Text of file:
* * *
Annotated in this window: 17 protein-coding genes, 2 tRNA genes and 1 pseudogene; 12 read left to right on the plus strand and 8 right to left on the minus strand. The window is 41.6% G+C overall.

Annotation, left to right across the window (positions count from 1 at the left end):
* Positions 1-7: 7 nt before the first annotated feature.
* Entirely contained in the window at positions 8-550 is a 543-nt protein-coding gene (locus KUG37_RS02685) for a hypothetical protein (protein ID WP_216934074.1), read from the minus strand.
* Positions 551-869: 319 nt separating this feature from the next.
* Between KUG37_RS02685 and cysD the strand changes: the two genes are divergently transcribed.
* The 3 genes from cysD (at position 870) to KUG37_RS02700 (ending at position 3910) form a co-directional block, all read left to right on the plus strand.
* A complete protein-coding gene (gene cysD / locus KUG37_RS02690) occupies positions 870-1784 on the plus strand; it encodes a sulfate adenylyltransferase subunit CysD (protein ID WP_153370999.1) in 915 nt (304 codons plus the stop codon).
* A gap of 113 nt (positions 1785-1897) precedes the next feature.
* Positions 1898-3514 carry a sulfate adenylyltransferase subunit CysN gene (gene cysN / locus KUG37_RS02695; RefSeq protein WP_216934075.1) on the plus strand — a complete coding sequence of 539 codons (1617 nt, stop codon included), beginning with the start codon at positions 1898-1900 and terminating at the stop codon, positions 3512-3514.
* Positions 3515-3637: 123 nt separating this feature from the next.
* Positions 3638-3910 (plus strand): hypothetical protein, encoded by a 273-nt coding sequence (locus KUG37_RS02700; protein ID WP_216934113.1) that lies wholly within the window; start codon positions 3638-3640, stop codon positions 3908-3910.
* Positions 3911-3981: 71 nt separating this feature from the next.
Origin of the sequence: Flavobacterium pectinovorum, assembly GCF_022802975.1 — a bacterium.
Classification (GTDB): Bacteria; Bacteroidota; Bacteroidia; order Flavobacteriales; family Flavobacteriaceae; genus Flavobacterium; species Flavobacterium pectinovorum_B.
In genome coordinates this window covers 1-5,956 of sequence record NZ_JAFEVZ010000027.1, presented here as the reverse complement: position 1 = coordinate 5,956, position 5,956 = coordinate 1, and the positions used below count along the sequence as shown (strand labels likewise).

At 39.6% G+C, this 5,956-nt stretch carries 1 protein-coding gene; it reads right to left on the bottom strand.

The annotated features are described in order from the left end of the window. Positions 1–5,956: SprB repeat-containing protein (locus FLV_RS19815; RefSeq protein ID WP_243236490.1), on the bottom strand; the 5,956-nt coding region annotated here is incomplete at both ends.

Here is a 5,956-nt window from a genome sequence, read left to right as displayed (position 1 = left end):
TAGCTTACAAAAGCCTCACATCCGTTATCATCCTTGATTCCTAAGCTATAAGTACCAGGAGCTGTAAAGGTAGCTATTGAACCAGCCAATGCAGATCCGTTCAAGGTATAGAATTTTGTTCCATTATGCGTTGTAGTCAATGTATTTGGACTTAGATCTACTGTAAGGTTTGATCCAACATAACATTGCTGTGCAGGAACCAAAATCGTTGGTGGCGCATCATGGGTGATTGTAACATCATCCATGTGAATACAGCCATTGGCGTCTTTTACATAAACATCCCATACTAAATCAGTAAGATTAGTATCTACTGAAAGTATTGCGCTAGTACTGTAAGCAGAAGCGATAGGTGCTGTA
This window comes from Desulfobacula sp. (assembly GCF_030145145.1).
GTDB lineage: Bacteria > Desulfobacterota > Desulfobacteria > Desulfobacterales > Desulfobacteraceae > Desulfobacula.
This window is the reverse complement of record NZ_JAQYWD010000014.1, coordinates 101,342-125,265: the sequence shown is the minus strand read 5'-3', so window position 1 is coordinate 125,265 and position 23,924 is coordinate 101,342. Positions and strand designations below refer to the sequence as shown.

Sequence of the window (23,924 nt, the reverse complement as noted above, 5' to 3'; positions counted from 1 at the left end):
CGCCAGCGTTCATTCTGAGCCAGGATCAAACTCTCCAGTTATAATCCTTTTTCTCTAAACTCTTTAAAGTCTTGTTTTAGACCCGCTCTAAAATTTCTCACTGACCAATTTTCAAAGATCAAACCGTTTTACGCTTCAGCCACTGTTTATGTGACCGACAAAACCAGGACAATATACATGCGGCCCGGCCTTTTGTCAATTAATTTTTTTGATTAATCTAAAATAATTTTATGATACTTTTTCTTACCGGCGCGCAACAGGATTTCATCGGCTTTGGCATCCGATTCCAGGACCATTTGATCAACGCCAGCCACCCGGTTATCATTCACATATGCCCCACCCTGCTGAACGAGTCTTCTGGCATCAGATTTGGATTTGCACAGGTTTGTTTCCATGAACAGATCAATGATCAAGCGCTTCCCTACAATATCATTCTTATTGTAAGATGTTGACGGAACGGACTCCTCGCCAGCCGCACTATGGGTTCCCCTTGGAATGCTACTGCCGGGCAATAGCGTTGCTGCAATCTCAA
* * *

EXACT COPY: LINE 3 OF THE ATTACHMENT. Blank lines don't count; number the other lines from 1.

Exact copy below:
* Positions 1-7: 7 nt before the first annotated feature.